Last week the United States Patent and Trademark Office (USPTO) awarded Apple a patent for a "seamlessly embedded heart rate monitor" that the company's R&D department envisions using for authentication, personalization, and other features on imagined future devices. Apple has filed for a number of digital health-related patents over the years, MobiHealthNews rounded up a few way back in 2010. The list back then included sensor-laden clothing, peel-and-stick baby monitors, advanced activity sensing, an earbud for tracking various biometrics, as well as the filing for the patent Apple secured this week.
The awarded patent is specifically for "an electronic device having an integrated sensor for detecting a user's cardiac activity and cardiac electrical signals". Apple describes one iteration of the technology as being embedded in their mobile device's housing or beveled edges: "In some embodiments, the leads can be coupled to pads placed on the exterior of the housing," the patent reads. "The pads and housing can be finished to ensure that the pads are not visibly or haptically distinguishable on the device, thus improving the aesthetic qualities of the device."
Apple believes an easy to use heart rate sensor could help its devices authenticate users and enable them to access data or applications on devices only meant for them. This could be helpful for protecting sensitive data stored on or accessible through devices, but it could also create device profiles for devices shared by teams in an enterprise or members of a family.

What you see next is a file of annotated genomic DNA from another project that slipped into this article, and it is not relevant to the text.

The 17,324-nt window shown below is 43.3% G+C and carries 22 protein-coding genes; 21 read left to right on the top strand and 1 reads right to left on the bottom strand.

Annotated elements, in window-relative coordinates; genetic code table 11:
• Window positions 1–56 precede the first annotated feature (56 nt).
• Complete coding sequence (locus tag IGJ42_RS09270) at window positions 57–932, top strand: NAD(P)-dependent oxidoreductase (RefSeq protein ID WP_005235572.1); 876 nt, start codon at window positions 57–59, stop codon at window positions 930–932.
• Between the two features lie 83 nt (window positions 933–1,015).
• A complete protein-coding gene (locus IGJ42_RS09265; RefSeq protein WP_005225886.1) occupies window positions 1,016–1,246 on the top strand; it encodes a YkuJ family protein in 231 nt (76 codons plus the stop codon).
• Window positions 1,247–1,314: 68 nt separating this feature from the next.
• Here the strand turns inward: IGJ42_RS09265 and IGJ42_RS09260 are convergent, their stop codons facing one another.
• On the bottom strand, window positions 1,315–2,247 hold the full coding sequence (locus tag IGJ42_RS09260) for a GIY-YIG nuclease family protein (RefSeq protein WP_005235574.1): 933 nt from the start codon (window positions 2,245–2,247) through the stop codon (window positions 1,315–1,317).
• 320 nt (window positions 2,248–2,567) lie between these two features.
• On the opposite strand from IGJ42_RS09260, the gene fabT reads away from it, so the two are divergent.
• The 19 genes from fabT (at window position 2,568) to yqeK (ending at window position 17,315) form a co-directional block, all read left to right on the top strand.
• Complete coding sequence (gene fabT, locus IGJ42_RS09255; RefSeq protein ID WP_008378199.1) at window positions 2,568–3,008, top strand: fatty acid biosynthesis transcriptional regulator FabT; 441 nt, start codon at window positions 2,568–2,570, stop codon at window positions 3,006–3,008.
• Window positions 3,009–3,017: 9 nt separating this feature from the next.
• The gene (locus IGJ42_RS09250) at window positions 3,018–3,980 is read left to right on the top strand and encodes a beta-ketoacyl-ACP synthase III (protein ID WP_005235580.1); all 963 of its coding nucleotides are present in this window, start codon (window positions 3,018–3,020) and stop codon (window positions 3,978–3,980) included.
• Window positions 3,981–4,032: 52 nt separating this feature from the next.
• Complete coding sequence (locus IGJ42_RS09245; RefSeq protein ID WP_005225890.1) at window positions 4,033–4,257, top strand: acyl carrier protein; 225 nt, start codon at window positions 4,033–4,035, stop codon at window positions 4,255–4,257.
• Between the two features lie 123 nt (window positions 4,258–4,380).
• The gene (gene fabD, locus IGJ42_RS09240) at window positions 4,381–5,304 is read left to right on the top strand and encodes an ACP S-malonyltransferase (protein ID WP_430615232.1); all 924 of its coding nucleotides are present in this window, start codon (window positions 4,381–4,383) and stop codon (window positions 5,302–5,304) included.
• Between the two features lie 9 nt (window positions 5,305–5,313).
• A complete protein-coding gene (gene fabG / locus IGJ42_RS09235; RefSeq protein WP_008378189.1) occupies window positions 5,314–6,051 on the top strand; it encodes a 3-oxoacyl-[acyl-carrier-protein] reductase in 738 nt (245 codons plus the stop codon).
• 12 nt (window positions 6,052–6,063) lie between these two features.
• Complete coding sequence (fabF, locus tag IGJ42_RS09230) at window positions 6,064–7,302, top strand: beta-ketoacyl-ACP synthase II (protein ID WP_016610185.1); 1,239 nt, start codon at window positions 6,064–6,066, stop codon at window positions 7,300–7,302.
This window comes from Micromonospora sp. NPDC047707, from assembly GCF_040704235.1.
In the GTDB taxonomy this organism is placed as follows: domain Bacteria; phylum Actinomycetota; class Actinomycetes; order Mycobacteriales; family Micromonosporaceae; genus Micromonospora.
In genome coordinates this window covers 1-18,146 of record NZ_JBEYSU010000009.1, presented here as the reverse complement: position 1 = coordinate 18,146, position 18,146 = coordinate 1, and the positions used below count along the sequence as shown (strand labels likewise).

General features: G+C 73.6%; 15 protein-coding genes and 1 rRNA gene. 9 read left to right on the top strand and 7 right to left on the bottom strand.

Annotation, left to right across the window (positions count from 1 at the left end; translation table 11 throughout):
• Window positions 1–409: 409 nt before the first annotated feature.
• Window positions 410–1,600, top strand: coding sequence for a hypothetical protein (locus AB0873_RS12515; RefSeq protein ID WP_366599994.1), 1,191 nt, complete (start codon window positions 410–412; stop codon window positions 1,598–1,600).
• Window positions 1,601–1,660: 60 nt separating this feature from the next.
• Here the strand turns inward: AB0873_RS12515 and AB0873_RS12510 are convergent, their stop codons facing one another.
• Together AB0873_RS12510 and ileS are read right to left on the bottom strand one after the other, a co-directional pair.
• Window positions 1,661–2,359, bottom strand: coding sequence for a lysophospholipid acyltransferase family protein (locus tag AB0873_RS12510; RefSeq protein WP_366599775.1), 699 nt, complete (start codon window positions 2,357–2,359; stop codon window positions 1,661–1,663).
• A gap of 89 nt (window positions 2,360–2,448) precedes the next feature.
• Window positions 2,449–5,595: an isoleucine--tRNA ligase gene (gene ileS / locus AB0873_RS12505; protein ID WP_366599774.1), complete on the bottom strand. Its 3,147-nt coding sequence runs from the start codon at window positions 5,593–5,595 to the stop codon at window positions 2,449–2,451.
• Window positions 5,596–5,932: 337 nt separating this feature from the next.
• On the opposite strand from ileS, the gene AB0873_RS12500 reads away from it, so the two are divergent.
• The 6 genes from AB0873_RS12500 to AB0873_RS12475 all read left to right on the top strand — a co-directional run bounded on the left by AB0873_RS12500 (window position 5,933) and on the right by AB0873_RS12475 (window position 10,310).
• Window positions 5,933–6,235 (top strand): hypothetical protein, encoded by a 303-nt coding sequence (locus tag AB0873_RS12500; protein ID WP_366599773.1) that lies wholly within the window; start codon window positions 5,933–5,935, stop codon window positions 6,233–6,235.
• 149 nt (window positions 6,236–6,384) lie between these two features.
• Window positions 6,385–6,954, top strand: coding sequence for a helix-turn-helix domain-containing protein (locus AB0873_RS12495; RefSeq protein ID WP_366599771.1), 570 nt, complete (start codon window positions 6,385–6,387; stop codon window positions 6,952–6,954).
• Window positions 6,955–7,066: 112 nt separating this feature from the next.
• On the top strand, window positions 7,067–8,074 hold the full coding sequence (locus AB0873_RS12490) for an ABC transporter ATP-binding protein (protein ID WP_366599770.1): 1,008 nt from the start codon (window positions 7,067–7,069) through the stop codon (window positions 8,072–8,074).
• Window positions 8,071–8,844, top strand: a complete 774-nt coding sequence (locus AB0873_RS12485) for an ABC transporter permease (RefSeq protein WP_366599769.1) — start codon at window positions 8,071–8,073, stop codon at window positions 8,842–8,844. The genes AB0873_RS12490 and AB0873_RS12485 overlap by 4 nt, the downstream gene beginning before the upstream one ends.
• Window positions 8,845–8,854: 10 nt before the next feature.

Other digital health companies have leveraged biometric data to more personalize their user experience. Withings, for example, uses a person's weight and other data to automatically identify which of the pre-loaded household members might be stepping on the scale at any given time.
The Apple patent notes that some devices use passwords, fingerprints, voice prints, facial features or other biometric data to authenticate users.
"Other biometric-based approaches can be used to authenticate a user," Apple argues. "In some embodiments, an electronic device can authenticate a user based on the attributes of the user's heartbeat. For example, the durations of particular portions of a user's heart rhythm, or the relative size of peaks of a user's electrocardiogram (EKG) can be processed and compared to a stored profile to authenticate a user of the device. To detect a user's heartbeat or heart rhythm, however, the electronic device must provide at least two leads that the user contacts to detect the user's cardiac signals. Although the leads can simply be placed on the exterior surface of the device housing, for example in a defined location where the user may place a finger, this approach is not aesthetically pleasing, and may cause some prospective buyers to consider other devices."
Apart from noting that the heart sensor could detect the user's mood based on data extracted from heart data, the patent makes no mention of the more obvious ways an EKG sensor embedded seamlessly into a future iPhone or iWatch might be used to monitor a user's health or fitness levels. When it comes to applications of the patented technology, Apple's research team focuses almost entirely on the authentication use case for an embedded heart rate sensor.